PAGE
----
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Tips for Getting US Open Tickets

Updated on December 8, 2010

I've been a tennis fan for a while and was thrilled to attend the US Open a couple of years ago. Getting tickets to events like this is always a bit frustrating. The cheap tickets are in the nosebleed section and the good seats are too expensive, or just impossible to get in the first place. Here are some tips for getting good US Open tickets:

Buy Your US Open Tickets Early

Individual US Open tickets are available from the box office at the USTA Billie Jean King National Tennis Center in Flushing Meadows, NY, online through Ticketmaster, or by calling 1-866-OPEN-TIX. Tickets are sold on a best-available basis, so that means the earlier you buy, the better your seats.

US Open tickets go on sale to the public in early June. If you're a USTA member, you can buy tickets through the member pre-sale starting in April.

American Express cardmembers also get an early pre-sale, which start a week before the public on-sale date. If you're serious about getting great seats, it might be worth getting an AmEx card just for this purpose. In the past, AmEx cardholders also received a free ticket with every ticket purchased for select sessions. Sounds like a pretty great deal to me.

Photo by wallyg on Flickr
Photo by wallyg on Flickr

Consider a Grounds Pass Ticket

A grounds pass ticket gives you access to everywhere in the Flushing Meadows tennis complex, except Arthur Ashe Stadium (the main show court). Seats in the secondary show courts (Louis Armstrong Stadium, the Grandstand) are open to grounds pass holders on a first come, first served basis.

Lots of top seeds play on these secondary courts, and all games taking place in Arthur Ashe Stadium are broadcast on a jumbotron screen outside. Furthermore, you can probably catch your favorite top players (even the likes of Nadal and Federer) up close and personal on the practice courts.

Grounds pass tickets are available for the first 8 days of the tournaments (up to women's quarterfinals and men's round of 16), and cost about $50. They can be purchased through Ticketmaster as well. Some grounds pass tickets are available during the tournament, but it's a gamble whether you'll get one or not.

Another perk for grounds pass holder is that you can stay all day -- and all night. The doors close at 6pm, and if you're still inside, you can hang out and soak up the night match atmosphere the US Open is famous for. Even better, you may score a free pass into Arthur Ashe Stadium, if you're lucky and patient: Night matches can sometimes go until midnight, and some of the older ticket holders, may leave before things wrap up. So if the prime seats in Arthur Ashe Stadium start looking a bit too empty for the TV cameras, you may get into this top showcourt for free.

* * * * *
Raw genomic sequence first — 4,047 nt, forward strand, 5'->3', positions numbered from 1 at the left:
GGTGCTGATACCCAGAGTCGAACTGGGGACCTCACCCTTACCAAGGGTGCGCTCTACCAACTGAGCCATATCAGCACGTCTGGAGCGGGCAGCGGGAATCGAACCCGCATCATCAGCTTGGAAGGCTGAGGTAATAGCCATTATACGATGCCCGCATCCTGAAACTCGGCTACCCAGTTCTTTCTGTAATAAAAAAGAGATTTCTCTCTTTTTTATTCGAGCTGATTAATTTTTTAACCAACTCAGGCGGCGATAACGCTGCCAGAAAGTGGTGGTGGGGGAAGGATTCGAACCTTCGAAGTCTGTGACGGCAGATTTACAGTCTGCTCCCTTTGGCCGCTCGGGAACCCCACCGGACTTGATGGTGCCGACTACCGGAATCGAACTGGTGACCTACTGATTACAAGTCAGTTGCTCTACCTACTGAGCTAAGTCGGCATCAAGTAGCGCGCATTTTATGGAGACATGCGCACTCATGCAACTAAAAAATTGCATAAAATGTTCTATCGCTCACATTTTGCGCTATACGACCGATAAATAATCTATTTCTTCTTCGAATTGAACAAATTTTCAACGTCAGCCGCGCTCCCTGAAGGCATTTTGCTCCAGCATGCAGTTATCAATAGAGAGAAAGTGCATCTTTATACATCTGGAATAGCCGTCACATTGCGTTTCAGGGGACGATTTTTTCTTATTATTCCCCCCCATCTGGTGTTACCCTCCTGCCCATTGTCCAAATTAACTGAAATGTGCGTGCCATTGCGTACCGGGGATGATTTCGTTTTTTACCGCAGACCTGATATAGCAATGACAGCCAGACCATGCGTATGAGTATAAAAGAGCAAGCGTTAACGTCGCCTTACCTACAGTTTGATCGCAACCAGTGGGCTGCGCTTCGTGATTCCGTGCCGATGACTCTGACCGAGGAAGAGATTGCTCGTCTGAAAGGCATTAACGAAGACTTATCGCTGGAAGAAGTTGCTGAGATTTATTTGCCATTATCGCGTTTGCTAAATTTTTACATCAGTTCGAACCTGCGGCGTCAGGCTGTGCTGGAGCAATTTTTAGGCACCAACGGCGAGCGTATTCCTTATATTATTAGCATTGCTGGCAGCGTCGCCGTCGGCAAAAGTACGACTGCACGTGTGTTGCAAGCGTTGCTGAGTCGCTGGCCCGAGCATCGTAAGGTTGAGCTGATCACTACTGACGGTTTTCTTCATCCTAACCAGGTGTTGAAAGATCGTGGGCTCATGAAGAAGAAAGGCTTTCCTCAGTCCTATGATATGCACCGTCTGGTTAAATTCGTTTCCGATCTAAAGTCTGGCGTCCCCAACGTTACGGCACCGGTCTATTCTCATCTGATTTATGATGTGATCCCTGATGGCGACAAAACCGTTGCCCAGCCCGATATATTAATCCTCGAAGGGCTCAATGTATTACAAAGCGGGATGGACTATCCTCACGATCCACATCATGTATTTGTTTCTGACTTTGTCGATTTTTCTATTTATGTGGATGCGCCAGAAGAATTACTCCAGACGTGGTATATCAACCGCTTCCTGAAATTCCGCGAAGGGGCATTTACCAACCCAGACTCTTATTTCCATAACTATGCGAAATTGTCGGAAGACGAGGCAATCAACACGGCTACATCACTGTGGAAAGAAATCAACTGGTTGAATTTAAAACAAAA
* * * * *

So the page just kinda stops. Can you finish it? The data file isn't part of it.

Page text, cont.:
Another sneaky tip: If matches are going late, stake out a spot by one of the exits from the stadium. If you see someone who looks like they're leaving for the night, ask nicely and they may give you their ticket.

For Arthur Ashe Stadium, Consider a US Open Mini-Plan

Mini-Plans are basically ticket packages for multiple US Open sessions. Seats for these passes are in the upper promenade section of Arthur Ashe Stadium, rows M-Z.

There are different mini-plans available, starting at about $150, depending on the number of sessions included.

Some benefits to buying a mini-plan:

  • They're available before all the tickets go on sale to the public.
  • They save you a few bucks over the buying the sessions separately, especially when you figure in Ticketmaster fees.
  • If you buy early, the seats are slightly better (they're in the same section, but a few rows closer to the action) than what you'll find searching the general ticket inventory.
  • You're guaranteed a seat in Arthur Ashe Stadium, where all the big names play.
  • A ticket for Arthur Ashe get you access to the rest of the grounds as well (that means first-come, first-serve seating in Louis Armstrong and the Grandstand during the first 8 days of the tournament, and access to all the outer and practice courts)

Check out eBay and the Ticket Exchange

eBay is quickly becoming the unofficial spot for getting great deals on US Open tickets. If Ticketmaster is sold out on your day(s) of choice or you're looking for last-minute tickets, it's worth checking this popular auction site.

Another option is to check out the official US Open ticket exchange (operated by TicketsNow). Season ticket holders (who have the very best seats in the house) and individual ticket holders can resell their own tickets for as much or as little as they like. If you're lucky, you may find some great deals here.

Buying tickets from re-sellers on the day of the event is a gamble, but it is possible. Look out for sellers on the popular routes to the tennis center, especially Grand Central Station on the way to the 7 train or at the Willets Point station when you leave the train. Technically, re-selling is illegal within 1000 feet of the venue, but there is a short stretch between the train station and the venue where you're still far enough away that it is legal. Based on my experience, I can only say that tickets are usually available, I can't say whether they are a good deal or a total rip-off.


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